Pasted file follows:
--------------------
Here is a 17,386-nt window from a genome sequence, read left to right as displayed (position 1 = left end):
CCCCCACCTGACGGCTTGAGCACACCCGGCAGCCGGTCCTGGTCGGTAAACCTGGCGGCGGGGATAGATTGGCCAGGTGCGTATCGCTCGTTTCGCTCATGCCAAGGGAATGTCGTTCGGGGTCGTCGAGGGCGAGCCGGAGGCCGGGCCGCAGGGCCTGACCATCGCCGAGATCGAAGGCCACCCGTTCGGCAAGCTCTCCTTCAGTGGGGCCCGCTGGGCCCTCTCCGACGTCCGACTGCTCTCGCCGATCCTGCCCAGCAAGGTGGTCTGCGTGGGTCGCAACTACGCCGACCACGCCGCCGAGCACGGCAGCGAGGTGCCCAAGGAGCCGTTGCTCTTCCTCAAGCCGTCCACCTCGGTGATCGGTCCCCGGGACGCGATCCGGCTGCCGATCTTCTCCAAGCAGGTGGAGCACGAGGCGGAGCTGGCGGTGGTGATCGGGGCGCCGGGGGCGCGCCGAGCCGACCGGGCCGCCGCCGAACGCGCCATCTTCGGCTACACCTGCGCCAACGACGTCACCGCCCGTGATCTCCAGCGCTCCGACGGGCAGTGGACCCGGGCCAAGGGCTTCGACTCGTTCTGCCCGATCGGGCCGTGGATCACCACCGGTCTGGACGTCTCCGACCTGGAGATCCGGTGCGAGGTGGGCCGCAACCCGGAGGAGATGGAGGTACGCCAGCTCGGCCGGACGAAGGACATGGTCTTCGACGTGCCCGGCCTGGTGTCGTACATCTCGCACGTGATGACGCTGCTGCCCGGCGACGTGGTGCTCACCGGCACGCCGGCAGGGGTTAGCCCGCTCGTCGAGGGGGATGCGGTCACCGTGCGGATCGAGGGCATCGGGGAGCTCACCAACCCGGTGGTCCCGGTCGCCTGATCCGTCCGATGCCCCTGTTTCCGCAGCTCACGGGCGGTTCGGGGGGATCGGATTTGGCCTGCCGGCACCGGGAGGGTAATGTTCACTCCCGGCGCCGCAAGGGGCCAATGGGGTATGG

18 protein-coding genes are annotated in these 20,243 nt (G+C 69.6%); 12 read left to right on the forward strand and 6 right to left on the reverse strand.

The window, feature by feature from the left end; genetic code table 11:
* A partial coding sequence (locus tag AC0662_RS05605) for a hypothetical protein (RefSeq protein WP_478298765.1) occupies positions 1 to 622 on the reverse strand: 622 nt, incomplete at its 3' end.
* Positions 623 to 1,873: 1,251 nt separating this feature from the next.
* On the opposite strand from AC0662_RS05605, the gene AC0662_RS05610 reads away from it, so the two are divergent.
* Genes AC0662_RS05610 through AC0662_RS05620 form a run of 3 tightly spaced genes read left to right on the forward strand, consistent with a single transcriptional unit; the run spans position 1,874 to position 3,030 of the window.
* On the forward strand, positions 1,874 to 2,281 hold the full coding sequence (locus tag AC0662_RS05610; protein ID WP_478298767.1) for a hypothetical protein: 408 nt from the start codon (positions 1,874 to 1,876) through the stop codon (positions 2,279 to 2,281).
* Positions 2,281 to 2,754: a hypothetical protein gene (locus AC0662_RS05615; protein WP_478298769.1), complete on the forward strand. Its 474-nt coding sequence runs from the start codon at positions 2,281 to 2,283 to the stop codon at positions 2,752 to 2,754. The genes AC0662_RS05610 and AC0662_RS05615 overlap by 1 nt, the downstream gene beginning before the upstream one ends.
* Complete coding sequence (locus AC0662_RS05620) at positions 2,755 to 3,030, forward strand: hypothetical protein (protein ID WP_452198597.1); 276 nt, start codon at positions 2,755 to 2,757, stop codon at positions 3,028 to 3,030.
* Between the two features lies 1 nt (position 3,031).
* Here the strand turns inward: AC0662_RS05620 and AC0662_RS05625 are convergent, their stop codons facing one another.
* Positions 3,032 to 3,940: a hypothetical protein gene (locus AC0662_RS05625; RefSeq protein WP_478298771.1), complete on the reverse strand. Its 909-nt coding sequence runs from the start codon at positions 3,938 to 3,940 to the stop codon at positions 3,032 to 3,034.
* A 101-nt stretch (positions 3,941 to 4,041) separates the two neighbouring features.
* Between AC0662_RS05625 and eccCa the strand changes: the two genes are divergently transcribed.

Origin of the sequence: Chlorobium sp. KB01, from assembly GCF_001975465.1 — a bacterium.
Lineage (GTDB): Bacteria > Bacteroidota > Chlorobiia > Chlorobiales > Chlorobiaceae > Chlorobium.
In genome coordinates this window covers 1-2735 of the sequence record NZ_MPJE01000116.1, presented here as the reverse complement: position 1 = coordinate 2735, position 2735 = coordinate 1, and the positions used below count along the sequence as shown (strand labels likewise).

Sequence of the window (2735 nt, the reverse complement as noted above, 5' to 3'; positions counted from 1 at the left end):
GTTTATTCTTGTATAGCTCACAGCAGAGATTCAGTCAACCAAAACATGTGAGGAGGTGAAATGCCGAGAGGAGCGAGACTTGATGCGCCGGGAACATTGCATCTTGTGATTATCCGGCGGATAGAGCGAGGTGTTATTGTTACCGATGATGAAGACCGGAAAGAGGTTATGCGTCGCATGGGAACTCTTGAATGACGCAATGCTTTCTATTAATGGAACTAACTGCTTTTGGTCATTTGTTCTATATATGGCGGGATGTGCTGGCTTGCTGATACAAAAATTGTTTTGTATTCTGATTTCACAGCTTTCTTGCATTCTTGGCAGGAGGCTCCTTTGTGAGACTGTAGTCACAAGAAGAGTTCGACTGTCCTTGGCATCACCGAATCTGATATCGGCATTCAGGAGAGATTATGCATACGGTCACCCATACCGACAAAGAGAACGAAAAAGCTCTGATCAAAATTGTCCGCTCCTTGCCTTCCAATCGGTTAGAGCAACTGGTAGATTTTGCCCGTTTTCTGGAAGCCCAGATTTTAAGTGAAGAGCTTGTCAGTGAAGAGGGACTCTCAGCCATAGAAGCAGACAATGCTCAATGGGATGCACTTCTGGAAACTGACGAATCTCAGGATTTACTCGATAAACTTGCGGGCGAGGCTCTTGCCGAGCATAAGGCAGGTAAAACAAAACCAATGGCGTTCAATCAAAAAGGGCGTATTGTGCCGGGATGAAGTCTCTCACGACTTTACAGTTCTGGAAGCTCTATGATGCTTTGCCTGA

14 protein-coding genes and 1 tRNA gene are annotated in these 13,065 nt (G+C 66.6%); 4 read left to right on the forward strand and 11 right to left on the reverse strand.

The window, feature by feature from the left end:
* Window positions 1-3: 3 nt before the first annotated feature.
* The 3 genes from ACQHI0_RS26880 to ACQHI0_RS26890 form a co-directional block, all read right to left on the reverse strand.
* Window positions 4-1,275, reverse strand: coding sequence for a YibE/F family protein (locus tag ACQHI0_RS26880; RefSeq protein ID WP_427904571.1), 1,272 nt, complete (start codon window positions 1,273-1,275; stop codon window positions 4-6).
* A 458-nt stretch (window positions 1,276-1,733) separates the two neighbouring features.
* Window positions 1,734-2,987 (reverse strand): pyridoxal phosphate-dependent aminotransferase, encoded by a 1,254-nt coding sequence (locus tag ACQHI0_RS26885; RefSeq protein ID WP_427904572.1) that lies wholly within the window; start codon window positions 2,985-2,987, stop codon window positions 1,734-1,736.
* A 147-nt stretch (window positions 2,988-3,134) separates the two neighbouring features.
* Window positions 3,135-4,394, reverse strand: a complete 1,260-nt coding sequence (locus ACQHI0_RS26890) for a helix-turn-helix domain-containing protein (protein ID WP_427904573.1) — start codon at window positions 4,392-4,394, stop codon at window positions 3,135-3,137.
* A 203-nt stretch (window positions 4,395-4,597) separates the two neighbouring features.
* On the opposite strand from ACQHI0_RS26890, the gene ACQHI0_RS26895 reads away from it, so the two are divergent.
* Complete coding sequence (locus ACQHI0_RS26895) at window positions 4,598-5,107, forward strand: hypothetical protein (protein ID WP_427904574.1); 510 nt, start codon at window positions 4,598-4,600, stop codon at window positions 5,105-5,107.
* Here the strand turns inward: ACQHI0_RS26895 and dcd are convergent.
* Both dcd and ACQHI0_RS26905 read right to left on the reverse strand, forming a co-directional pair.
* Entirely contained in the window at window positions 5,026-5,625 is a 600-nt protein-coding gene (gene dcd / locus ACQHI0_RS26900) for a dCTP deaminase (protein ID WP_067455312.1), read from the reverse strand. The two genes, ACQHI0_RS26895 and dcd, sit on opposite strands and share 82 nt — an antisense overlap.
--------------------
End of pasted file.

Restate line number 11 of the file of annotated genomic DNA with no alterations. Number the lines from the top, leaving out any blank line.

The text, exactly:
* Complete coding sequence (locus AC0662_RS05620) at positions 2,755 to 3,030, forward strand: hypothetical protein (protein ID WP_452198597.1); 276 nt, start codon at positions 2,755 to 2,757, stop codon at positions 3,028 to 3,030.